Mom (Mary Pulskamp) ran the show, one son was the chef, while her husband and two of their other children managed the farm which was only 15 minutes away. So basically every single vegetable I had on that day was sourced from just about 5 kms away. Wow! As I ate all that goodness, I had a long chat with Mary. She told me that the family had been farming for pleasure and relaxation and selling the produce to locals for past seven years. But about a year ago, both she and her husband realized that they were the happiest when on the farm, so they took early retirement from their jobs and opened this cafe. “Now our happiness has doubled as we are serving our farm’s goodness to so many people,” she told me.

I remember writing about the cafe extensively (I was way too enamored) when I came back, and now am forever on a lookout for similar fresh food experiences. They appeal to the nutritionist in me too, as they don’t just taste good, but are pretty good for us too. If we go by research, or even apply just common sense, Farm to Fork is the way to go to net maximum nutrients. Far better than the freezer burned or the pesticides laden vegetables the vendors ply us with. But well… as buying a farm doesn’t really seem to be on the cards at least for me as of now, maybe I’ll just take cue from my colleagues’ herb garden, and also begin accompanying my friend to the Sunday Farmers Market… and Mom next time I’ll borrow some of those exotic seeds from you and have a go at them too.

I really think this idea of farm to table is total brilliantness. It takes the food from ordinary to extraordinary. It satisfies, feeds, nourishes and delights far, far more. And doesn’t really take that much to replicate! Just awareness and willingness. Every small beginning counts. And the payback is huge.

Kavita Devgan is a Nutritionist, Weight Management Consultant and Health Writer based in Delhi. She will be contributing to the column Kavita’s Korner every Wednesday for this blog.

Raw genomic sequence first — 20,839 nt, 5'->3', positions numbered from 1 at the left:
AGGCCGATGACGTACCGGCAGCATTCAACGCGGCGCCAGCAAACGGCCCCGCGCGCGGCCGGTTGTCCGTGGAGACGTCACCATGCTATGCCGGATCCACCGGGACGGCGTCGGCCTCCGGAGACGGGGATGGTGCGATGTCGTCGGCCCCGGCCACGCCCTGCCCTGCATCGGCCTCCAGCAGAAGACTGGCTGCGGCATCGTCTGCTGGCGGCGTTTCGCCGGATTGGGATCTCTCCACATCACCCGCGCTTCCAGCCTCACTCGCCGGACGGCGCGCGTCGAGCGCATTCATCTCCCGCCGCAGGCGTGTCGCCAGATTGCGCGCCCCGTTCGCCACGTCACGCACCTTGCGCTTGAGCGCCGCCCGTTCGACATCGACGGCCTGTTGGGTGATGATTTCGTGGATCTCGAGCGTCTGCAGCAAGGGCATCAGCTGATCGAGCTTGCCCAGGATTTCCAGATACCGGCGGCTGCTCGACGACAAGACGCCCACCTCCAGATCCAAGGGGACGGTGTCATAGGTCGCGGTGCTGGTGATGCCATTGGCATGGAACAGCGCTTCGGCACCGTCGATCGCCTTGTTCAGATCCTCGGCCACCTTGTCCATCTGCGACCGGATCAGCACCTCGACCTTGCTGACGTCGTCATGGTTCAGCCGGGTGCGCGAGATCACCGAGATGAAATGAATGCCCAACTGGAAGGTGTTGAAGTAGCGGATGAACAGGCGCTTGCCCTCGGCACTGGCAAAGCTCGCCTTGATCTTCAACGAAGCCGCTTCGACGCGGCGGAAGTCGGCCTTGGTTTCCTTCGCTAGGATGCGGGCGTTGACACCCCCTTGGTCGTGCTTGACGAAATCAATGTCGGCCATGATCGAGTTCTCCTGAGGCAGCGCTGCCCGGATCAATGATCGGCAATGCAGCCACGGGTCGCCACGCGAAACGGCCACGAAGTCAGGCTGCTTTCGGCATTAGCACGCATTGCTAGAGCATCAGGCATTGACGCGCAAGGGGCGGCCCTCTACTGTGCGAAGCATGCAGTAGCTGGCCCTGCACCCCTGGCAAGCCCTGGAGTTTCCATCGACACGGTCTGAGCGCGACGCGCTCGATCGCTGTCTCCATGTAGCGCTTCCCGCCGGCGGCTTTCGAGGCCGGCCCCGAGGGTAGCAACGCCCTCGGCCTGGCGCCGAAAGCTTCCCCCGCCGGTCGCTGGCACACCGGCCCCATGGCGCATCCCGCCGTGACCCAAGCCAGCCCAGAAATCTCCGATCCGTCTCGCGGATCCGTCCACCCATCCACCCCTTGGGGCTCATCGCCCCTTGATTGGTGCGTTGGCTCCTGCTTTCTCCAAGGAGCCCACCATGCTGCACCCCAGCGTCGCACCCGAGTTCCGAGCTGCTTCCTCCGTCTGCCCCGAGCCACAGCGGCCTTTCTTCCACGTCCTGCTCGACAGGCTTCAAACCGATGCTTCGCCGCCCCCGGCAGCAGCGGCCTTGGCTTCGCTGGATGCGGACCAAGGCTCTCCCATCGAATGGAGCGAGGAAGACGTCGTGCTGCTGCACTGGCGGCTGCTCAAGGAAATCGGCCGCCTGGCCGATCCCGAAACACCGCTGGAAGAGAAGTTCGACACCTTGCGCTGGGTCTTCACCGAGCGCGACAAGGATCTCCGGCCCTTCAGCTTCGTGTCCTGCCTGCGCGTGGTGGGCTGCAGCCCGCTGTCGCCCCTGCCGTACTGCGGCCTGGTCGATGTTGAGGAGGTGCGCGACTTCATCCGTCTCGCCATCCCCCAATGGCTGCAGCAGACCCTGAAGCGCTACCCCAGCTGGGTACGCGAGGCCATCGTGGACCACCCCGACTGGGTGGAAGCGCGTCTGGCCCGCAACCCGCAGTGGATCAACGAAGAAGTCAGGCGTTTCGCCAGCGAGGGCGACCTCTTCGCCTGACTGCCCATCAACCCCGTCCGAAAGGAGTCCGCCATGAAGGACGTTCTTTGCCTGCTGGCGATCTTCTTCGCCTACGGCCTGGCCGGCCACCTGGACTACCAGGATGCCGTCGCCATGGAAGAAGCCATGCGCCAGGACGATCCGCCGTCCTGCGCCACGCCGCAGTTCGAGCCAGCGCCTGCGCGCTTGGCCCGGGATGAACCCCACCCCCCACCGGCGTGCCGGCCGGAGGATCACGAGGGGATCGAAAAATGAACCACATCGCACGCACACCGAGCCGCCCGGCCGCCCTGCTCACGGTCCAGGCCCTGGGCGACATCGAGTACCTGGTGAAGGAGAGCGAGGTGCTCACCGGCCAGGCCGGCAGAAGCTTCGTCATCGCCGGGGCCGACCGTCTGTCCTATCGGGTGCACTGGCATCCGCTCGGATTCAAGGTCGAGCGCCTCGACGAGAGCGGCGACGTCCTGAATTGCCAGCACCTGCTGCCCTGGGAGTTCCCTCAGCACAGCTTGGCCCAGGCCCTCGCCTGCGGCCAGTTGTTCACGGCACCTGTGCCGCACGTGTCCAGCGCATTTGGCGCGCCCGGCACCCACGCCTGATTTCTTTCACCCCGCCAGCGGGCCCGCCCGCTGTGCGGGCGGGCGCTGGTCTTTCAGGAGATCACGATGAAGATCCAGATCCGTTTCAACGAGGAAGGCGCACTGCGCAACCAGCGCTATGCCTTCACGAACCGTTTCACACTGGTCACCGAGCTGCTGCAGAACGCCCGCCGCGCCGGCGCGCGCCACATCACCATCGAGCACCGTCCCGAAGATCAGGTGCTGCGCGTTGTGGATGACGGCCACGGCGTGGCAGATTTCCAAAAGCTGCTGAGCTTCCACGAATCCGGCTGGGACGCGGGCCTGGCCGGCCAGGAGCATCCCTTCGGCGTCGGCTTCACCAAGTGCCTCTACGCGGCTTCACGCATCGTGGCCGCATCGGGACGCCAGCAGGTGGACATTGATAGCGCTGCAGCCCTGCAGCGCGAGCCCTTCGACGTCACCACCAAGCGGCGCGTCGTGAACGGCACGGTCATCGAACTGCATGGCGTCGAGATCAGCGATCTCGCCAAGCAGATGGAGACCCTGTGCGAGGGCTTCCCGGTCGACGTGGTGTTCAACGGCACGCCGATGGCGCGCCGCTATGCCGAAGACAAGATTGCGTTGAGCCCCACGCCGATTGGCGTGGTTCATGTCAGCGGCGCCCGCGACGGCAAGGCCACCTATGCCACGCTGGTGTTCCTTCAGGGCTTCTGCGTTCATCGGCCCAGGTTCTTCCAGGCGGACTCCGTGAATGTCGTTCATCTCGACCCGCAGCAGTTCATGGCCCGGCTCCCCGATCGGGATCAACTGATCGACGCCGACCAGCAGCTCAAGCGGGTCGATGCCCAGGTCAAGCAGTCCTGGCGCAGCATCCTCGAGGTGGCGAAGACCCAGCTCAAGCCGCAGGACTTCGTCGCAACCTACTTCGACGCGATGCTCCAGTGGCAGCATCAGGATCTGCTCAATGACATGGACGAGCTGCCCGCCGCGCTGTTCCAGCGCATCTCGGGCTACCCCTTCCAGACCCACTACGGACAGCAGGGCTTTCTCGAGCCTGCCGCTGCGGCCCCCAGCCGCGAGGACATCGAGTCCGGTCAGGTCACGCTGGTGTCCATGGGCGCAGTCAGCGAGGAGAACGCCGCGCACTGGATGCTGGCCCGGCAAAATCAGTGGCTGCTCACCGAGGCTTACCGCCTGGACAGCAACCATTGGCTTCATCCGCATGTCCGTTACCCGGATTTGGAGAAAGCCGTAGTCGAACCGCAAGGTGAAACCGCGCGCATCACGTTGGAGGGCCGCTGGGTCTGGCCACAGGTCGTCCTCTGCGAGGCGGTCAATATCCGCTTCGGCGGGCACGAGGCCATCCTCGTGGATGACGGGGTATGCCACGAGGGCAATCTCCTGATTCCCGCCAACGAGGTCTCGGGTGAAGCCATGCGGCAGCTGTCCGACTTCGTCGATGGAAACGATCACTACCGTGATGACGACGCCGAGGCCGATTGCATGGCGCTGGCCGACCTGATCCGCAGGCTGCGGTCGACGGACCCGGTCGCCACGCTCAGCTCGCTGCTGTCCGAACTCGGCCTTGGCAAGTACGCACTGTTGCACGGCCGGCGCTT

Follow her on Twitter here: @kavitadevgan

Kavita’s Korner – A Pinch of Health and a Dollop of Yum!

I pondered over what I should write about in Kavita’s Korner for quite a bit. And as I mulled, two things became clear: this will be read by people who don’t just love food but connect to it on a deeper level, and by people who love to have fun with their food.

So I have decided to stick to the ‘Food + Fun’ equation, tempered liberally with Health and Mindfulness. Another conscious resolve is: no preaching and teaching! I’ll just amble along, learn and improvise on the go… and hopefully share posts that showcase dynamic, gorgeous good-for-us ingredients and dishes. Along the way we’ll visit some old food memories too, but again the aim will not be to toe the line, but to map our own ‘spanking new’ food rituals and traditions. The basic idea is to use food as a means to chart out a healthier-happier living for all of us.

I believe that eating right is the best way to live fully. A good meal feeds more than the body, and dinner table is where our heart actually resides. So here, expect a tastier, fresher take on health, and ramblings about…

  • How I believe food should be treated, created, consumed and relished.
  • What food does for us and what it actually can!
  • What not to do with it.
  • How to harness the power of mind for maxing out the food we eat.

And of course as I can’t really undo who I am, and what I believe in, so there will be a sprinkling (a healthy dose) of info about maxing the health quotient of what we eat too.

Coming to health… I know it is tough taking a health decision today. One minute something is the flavour of the month, and the subject of every dinner party conversation, Facebook post and tweet, and the next minute it’s branded an irresponsible health risk. More the avenues of information, more the confusion! So right at the onset – in this first post – lets recall and reaffirm two sacred rules that I believe never go wrong:

Moderation wins! If you keep everything in moderation – you just can’t go wrong, whatever the research says or unsays. Look at it like this – even cholesterol is essential (sex hormones are made in the body by cholesterol). The fact of the matter is nothing is bad per se; it’s only bad in excess… and that holds true even for omega-3 – the latest ‘ail-all’ super antioxidant.

Instead of choking on facts (all are facts till the next study rubbishes them), respect foods (all foods). Stay in the know always, but don’t blindly give all food alerts the green light. Instead develop a gut to eat right – by instinct.

And finally like I read somewhere – Blast it and don’t simply follow the sheep. Fly. Make your own, informed choices.

Kavita Devgan is a Nutritionist, Weight Management Consultant and Health Writer based in Delhi. She will be contributing to the column Kavita’s Korner every Wednesday for this blog.
Follow her on Twitter here: @kavitadevgan